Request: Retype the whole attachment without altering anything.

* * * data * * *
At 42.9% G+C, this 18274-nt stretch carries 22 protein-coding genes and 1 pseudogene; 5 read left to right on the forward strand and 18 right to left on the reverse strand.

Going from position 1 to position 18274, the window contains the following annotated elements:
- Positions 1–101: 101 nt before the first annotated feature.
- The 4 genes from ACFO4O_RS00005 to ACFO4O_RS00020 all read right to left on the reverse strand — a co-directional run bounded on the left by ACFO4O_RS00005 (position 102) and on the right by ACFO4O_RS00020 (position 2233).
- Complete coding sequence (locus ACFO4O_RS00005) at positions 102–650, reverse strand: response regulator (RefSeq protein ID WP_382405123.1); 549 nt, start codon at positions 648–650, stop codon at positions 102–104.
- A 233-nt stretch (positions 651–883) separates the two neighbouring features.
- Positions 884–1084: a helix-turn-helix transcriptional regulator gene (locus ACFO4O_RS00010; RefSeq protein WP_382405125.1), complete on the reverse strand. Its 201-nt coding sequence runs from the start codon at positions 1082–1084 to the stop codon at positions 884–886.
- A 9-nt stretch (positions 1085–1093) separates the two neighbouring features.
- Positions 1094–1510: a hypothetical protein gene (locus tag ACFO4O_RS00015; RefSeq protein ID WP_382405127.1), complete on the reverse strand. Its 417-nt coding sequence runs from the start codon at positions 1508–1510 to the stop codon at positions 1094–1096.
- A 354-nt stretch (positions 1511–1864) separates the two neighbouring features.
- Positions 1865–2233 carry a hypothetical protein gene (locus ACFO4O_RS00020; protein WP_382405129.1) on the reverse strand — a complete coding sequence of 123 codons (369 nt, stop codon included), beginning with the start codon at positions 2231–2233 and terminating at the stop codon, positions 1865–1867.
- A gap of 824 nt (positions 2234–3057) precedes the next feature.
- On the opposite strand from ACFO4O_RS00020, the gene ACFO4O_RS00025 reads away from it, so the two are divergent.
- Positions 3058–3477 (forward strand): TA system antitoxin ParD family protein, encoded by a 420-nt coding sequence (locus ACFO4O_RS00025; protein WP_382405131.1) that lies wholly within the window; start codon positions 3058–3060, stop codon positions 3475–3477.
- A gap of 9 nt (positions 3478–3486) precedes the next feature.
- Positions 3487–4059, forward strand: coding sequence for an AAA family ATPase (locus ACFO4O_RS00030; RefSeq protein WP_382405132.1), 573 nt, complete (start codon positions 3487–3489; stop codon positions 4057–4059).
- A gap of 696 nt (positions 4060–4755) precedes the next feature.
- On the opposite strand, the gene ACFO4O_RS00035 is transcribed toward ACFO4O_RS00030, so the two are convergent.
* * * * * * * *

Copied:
At 42.9% G+C, this 18274-nt stretch carries 22 protein-coding genes and 1 pseudogene; 5 read left to right on the forward strand and 18 right to left on the reverse strand.

Going from position 1 to position 18274, the window contains the following annotated elements:
- Positions 1–101: 101 nt before the first annotated feature.
- The 4 genes from ACFO4O_RS00005 to ACFO4O_RS00020 all read right to left on the reverse strand — a co-directional run bounded on the left by ACFO4O_RS00005 (position 102) and on the right by ACFO4O_RS00020 (position 2233).
- Complete coding sequence (locus ACFO4O_RS00005) at positions 102–650, reverse strand: response regulator (RefSeq protein ID WP_382405123.1); 549 nt, start codon at positions 648–650, stop codon at positions 102–104.
- A 233-nt stretch (positions 651–883) separates the two neighbouring features.
- Positions 884–1084: a helix-turn-helix transcriptional regulator gene (locus ACFO4O_RS00010; RefSeq protein WP_382405125.1), complete on the reverse strand. Its 201-nt coding sequence runs from the start codon at positions 1082–1084 to the stop codon at positions 884–886.
- A 9-nt stretch (positions 1085–1093) separates the two neighbouring features.
- Positions 1094–1510: a hypothetical protein gene (locus tag ACFO4O_RS00015; RefSeq protein ID WP_382405127.1), complete on the reverse strand. Its 417-nt coding sequence runs from the start codon at positions 1508–1510 to the stop codon at positions 1094–1096.
- A 354-nt stretch (positions 1511–1864) separates the two neighbouring features.
- Positions 1865–2233 carry a hypothetical protein gene (locus ACFO4O_RS00020; protein WP_382405129.1) on the reverse strand — a complete coding sequence of 123 codons (369 nt, stop codon included), beginning with the start codon at positions 2231–2233 and terminating at the stop codon, positions 1865–1867.
- A gap of 824 nt (positions 2234–3057) precedes the next feature.
- On the opposite strand from ACFO4O_RS00020, the gene ACFO4O_RS00025 reads away from it, so the two are divergent.
- Positions 3058–3477 (forward strand): TA system antitoxin ParD family protein, encoded by a 420-nt coding sequence (locus ACFO4O_RS00025; protein WP_382405131.1) that lies wholly within the window; start codon positions 3058–3060, stop codon positions 3475–3477.
- A gap of 9 nt (positions 3478–3486) precedes the next feature.
- Positions 3487–4059, forward strand: coding sequence for an AAA family ATPase (locus ACFO4O_RS00030; RefSeq protein WP_382405132.1), 573 nt, complete (start codon positions 3487–3489; stop codon positions 4057–4059).
- A gap of 696 nt (positions 4060–4755) precedes the next feature.
- On the opposite strand, the gene ACFO4O_RS00035 is transcribed toward ACFO4O_RS00030, so the two are convergent.